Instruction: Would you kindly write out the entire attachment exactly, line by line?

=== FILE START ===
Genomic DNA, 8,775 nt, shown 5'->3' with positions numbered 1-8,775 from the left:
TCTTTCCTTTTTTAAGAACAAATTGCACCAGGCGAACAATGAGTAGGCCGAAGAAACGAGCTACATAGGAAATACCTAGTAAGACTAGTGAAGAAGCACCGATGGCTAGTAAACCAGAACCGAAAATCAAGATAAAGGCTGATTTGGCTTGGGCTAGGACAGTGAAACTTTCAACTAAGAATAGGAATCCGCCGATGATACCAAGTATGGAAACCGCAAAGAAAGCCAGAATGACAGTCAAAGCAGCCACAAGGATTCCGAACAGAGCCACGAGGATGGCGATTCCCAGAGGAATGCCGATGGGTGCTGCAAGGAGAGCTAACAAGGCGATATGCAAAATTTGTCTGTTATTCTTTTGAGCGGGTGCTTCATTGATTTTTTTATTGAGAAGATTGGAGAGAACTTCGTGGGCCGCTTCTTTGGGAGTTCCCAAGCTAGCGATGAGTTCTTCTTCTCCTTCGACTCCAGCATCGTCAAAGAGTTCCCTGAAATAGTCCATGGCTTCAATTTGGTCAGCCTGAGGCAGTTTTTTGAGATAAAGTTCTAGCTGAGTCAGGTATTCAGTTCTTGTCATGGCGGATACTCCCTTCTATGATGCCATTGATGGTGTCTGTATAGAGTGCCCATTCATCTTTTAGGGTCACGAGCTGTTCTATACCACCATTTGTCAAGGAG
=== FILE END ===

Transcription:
Genomic DNA, 8,775 nt, shown 5'->3' with positions numbered 1-8,775 from the left:
TCTTTCCTTTTTTAAGAACAAATTGCACCAGGCGAACAATGAGTAGGCCGAAGAAACGAGCTACATAGGAAATACCTAGTAAGACTAGTGAAGAAGCACCGATGGCTAGTAAACCAGAACCGAAAATCAAGATAAAGGCTGATTTGGCTTGGGCTAGGACAGTGAAACTTTCAACTAAGAATAGGAATCCGCCGATGATACCAAGTATGGAAACCGCAAAGAAAGCCAGAATGACAGTCAAAGCAGCCACAAGGATTCCGAACAGAGCCACGAGGATGGCGATTCCCAGAGGAATGCCGATGGGTGCTGCAAGGAGAGCTAACAAGGCGATATGCAAAATTTGTCTGTTATTCTTTTGAGCGGGTGCTTCATTGATTTTTTTATTGAGAAGATTGGAGAGAACTTCGTGGGCCGCTTCTTTGGGAGTTCCCAAGCTAGCGATGAGTTCTTCTTCTCCTTCGACTCCAGCATCGTCAAAGAGTTCCCTGAAATAGTCCATGGCTTCAATTTGGTCAGCCTGAGGCAGTTTTTTGAGATAAAGTTCTAGCTGAGTCAGGTATTCAGTTCTTGTCATGGCGGATACTCCCTTCTATGATGCCATTGATGGTGTCTGTATAGAGTGCCCATTCATCTTTTAGGGTCACGAGCTGTTCTATACCACCATTTGTCAAGGAG